1
$\begingroup$

I am Korean, and I thought I can understand majority of english sentences, but this is really hard to translate literally for me. Even though I asked it to my English teacher, he did not know either. Although it is English question, I think it is way better to ask in math forum, because it is about math. Here is my sentence.

Euclid Element VII def 1 (Heath edition) An unit is that by virtue of which each of the things that exist is called one.

  1. Why he used 'an unit' rather than 'a unit'? I thought 'a unit' is more grammatically right, but this is not so important question anyway.

  2. How should I interpret this? Of course, I know what that sentence means because there are also Korean version of Euclid. But it was liberal translation. We use 'by virtue of~' simillar as 'because of'. Then, there should be consequence in front of 'by virtue of'. For example, 'I won first prize by virtue of my father'. Like this sentence, 'won first prize' this is consequence. But that Euclid text, there is no consequence in front of 'by virtue of'. Please let me know how should I interpret it. (For literal translation. As I told, I know what it means as liberal translation)

$\endgroup$

closed as off-topic by Alexandre Eremenko, Joel Reyes Noche, José Carlos Santos, Mauro ALLEGRANZA, Danu Aug 28 at 10:17

This question appears to be off-topic. The users who voted to close gave this specific reason:

  • "This question does not appear to be about history of science and math, within the scope defined in the help center." – Alexandre Eremenko, Joel Reyes Noche, José Carlos Santos, Mauro ALLEGRANZA, Danu
If this question can be reworded to fit the rules in the help center, please edit the question.

  • 1
    $\begingroup$ "An" is a typo, see Clark University's translation, and there is not much mathematical content to this "definition". It is a leftover of Pythagorean philosophy, native English speakers who are non-philosophers would have trouble understanding it too. "Each of the things that exist is called one by virtue of being a unit" is a more colloquial rephrasing. It says that unit is the name for what makes an individual thing individual. $\endgroup$ – Conifold Aug 24 at 4:17
  • $\begingroup$ @Conifold You are so erudite. Does Heath's sentence has more philosophical meaning than yours(Each of the things that exist is called one by virtue of being a unit)? I can understand your sentence very easily, but I wonder why Heath translated so hard to understand. $\endgroup$ – Vito Aug 24 at 4:33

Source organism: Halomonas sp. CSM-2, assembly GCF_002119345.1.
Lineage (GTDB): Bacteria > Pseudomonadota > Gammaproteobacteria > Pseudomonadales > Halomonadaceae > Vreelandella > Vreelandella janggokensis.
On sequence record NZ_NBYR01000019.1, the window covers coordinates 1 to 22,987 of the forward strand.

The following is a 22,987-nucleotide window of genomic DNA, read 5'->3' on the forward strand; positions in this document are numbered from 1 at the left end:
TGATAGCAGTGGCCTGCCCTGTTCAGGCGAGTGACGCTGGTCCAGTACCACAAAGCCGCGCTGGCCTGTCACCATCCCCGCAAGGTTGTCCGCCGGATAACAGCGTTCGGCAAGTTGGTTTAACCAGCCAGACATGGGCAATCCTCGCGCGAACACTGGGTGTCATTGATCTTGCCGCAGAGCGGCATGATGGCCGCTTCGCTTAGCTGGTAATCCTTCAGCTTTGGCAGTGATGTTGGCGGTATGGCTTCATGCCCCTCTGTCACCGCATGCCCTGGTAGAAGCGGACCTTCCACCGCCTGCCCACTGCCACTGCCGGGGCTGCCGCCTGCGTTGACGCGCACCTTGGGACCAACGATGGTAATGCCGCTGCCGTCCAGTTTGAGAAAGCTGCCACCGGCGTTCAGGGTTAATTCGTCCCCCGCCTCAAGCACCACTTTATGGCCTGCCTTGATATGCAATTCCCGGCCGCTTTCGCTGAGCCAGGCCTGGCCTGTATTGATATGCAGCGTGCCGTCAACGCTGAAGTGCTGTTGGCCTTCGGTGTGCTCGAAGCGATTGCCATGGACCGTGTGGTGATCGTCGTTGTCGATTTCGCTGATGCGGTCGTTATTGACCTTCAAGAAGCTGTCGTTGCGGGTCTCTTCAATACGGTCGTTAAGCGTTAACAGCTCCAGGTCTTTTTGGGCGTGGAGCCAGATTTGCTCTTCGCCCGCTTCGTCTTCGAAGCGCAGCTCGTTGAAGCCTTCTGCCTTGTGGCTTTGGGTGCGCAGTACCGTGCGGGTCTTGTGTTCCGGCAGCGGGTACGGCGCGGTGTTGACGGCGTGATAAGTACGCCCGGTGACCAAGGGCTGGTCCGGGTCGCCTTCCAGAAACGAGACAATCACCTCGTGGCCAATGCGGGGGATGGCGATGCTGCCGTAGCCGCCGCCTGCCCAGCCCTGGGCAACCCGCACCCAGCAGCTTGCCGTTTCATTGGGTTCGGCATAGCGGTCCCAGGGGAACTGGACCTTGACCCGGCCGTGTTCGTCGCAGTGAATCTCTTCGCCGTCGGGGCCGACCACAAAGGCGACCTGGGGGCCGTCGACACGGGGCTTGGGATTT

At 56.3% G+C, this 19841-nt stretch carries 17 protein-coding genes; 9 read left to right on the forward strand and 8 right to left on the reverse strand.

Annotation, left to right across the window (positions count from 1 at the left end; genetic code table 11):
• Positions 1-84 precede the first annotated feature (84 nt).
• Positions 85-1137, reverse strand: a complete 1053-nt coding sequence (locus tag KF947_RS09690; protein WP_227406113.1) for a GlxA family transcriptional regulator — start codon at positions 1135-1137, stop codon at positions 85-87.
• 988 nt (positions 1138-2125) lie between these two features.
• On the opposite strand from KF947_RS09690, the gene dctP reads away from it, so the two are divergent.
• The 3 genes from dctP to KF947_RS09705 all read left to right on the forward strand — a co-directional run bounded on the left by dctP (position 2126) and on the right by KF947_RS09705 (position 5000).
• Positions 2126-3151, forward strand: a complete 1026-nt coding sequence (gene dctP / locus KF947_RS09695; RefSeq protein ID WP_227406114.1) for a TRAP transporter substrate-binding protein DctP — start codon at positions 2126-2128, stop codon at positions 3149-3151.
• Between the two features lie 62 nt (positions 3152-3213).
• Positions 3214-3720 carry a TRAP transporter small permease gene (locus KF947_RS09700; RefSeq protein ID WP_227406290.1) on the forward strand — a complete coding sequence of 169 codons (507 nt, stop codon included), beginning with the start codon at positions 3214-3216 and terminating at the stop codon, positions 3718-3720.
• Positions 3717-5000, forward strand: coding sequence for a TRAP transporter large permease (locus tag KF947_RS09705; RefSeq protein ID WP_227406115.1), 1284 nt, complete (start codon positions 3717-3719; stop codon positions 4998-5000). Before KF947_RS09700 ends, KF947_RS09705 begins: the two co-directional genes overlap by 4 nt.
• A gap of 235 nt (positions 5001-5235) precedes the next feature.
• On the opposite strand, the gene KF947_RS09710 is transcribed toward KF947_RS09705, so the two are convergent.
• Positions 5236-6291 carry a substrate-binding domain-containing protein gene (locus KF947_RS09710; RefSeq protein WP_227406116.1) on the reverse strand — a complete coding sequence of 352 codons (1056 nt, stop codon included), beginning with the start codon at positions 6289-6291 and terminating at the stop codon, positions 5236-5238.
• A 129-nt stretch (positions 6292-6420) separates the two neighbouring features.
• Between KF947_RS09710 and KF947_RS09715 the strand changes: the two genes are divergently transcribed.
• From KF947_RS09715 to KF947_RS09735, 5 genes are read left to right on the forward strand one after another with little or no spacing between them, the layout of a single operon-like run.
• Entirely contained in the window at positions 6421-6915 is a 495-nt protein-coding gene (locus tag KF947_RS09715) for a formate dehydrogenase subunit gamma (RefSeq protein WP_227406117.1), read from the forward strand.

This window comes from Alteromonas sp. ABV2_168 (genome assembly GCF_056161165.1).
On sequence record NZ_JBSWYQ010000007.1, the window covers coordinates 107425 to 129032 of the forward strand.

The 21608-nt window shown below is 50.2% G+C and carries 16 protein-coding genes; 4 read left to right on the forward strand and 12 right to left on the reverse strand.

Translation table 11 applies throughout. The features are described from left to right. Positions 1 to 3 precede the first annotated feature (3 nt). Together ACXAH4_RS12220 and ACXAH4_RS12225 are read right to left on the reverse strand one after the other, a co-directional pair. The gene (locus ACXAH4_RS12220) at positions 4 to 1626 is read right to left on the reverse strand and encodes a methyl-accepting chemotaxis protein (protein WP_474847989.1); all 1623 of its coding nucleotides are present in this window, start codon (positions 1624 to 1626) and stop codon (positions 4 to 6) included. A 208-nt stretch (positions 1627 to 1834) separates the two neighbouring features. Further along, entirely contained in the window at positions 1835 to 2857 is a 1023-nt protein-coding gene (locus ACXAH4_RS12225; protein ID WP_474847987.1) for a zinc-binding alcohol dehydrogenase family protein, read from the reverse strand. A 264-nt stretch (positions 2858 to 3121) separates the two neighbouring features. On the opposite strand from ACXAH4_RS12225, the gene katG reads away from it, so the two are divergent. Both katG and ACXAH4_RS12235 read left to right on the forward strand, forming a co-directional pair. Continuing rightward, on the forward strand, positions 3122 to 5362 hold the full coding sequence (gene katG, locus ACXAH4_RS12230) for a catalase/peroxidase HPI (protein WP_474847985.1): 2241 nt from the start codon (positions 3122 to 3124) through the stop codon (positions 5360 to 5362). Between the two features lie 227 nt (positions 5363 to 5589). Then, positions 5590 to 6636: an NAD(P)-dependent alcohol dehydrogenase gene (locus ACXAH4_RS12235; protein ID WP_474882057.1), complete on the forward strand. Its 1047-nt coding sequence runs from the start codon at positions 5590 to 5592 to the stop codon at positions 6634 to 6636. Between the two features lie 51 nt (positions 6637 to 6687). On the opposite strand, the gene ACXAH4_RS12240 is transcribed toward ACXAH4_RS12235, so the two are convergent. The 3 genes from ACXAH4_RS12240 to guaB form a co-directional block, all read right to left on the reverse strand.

• 1
    $\begingroup$ The order of words is rearranged to fit the form of a definition, with "a unit", which is being defined, at the beginning. Plus, it makes it sound more... solemn and archaic. The device is called anastrophe, it is often used in poetry and old literature. $\endgroup$ – Conifold Aug 24 at 6:37
  • 4
    $\begingroup$ I do not agree that "an" is a typo. (Since the distinction "a"/"an" is not from the original Greek.) You will find "an unit" in English writing from long ago, but "a unit" more recently. So maybe "an unit" was still common in Heath's day; or maybe Heath copied that definition from a translation done further in the past. $\endgroup$ – Gerald Edgar Aug 24 at 12:26
  • 1
    $\begingroup$ @DaveLRenfro It reminds me a famous example of this sort, the Eudoxian definition of equal ratios from book V:"Magnitudes are said to be in the same ratio, the first to the second and the third to the fourth, when, if any equimultiples whatever are taken of the first and third, and any equimultiples whatever of the second and fourth, the former equimultiples alike exceed, are alike equal to, or alike fall short of, the latter equimultiples respectively taken in corresponding order." Makes one appreciate algebraic notation. $\endgroup$ – Conifold Aug 24 at 23:50
1
$\begingroup$

The "an unit" is an antiquated spelling based on an old pronunciation of unit which is no longer used. The translation should read "A unit is ...".

Your confusion over the definition is nothing new. Even in ancient times, philosophers and mathematicians used to argue about how to interpret this definition.

Heath's translation is somewhat obscure. A more modern interpretive translation might be:

A unit is that by which each thing exists in and of itself.

$\endgroup$

Not the answer you're looking for? Browse other questions tagged or ask your own question.